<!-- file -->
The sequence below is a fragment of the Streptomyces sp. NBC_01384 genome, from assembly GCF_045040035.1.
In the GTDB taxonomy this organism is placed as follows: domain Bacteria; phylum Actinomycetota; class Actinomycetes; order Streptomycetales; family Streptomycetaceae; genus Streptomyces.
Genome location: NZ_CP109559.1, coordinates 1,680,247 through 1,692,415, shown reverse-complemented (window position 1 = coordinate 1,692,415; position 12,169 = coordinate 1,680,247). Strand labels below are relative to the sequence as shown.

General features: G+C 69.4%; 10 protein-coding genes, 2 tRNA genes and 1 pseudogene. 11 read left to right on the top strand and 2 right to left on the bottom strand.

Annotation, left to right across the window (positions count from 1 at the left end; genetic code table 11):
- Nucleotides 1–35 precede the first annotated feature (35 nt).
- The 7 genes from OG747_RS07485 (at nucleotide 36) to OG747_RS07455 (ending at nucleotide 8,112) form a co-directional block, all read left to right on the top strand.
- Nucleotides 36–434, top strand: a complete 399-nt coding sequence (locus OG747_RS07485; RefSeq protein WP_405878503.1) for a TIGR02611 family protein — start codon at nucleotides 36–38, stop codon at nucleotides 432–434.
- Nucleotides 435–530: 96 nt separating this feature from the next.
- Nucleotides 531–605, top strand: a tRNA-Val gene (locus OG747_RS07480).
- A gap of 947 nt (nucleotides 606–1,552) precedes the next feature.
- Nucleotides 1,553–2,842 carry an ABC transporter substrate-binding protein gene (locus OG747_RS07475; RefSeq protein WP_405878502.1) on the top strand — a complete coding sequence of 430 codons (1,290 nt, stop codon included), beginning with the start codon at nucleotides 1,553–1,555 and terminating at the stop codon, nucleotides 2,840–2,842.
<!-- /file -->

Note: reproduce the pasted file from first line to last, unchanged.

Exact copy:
The sequence below is a fragment of the Streptomyces sp. NBC_01384 genome, from assembly GCF_045040035.1.
In the GTDB taxonomy this organism is placed as follows: domain Bacteria; phylum Actinomycetota; class Actinomycetes; order Streptomycetales; family Streptomycetaceae; genus Streptomyces.
Genome location: NZ_CP109559.1, coordinates 1,680,247 through 1,692,415, shown reverse-complemented (window position 1 = coordinate 1,692,415; position 12,169 = coordinate 1,680,247). Strand labels below are relative to the sequence as shown.

General features: G+C 69.4%; 10 protein-coding genes, 2 tRNA genes and 1 pseudogene. 11 read left to right on the top strand and 2 right to left on the bottom strand.

Annotation, left to right across the window (positions count from 1 at the left end; genetic code table 11):
- Nucleotides 1–35 precede the first annotated feature (35 nt).
- The 7 genes from OG747_RS07485 (at nucleotide 36) to OG747_RS07455 (ending at nucleotide 8,112) form a co-directional block, all read left to right on the top strand.
- Nucleotides 36–434, top strand: a complete 399-nt coding sequence (locus OG747_RS07485; RefSeq protein WP_405878503.1) for a TIGR02611 family protein — start codon at nucleotides 36–38, stop codon at nucleotides 432–434.
- Nucleotides 435–530: 96 nt separating this feature from the next.
- Nucleotides 531–605, top strand: a tRNA-Val gene (locus OG747_RS07480).
- A gap of 947 nt (nucleotides 606–1,552) precedes the next feature.
- Nucleotides 1,553–2,842 carry an ABC transporter substrate-binding protein gene (locus OG747_RS07475; RefSeq protein WP_405878502.1) on the top strand — a complete coding sequence of 430 codons (1,290 nt, stop codon included), beginning with the start codon at nucleotides 1,553–1,555 and terminating at the stop codon, nucleotides 2,840–2,842.